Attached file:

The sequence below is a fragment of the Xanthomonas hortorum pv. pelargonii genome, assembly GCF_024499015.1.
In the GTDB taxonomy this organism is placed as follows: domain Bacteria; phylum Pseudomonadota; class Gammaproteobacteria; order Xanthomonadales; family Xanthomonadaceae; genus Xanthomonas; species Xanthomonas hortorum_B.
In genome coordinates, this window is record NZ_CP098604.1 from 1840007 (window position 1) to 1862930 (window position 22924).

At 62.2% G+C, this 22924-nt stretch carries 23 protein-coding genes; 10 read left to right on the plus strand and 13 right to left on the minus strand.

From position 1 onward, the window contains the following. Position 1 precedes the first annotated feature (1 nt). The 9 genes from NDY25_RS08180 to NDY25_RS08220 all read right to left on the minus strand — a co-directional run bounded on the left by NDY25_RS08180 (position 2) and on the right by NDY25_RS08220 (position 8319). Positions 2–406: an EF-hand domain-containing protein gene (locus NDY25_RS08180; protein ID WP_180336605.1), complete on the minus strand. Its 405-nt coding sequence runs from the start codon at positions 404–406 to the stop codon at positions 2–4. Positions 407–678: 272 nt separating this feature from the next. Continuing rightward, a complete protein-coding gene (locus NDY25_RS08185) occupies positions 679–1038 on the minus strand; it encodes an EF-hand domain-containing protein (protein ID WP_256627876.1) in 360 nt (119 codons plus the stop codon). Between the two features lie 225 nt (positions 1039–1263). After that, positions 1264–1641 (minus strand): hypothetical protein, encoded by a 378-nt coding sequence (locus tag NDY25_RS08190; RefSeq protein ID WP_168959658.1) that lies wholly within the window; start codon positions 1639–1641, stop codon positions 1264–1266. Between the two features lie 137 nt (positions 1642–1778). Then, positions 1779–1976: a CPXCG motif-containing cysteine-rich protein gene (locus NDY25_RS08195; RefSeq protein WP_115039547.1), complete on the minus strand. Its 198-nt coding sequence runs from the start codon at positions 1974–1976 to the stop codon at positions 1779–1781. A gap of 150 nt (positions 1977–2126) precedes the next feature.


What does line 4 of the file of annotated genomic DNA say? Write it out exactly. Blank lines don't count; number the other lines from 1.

At 62.2% G+C, this 22924-nt stretch carries 23 protein-coding genes; 10 read left to right on the plus strand and 13 right to left on the minus strand.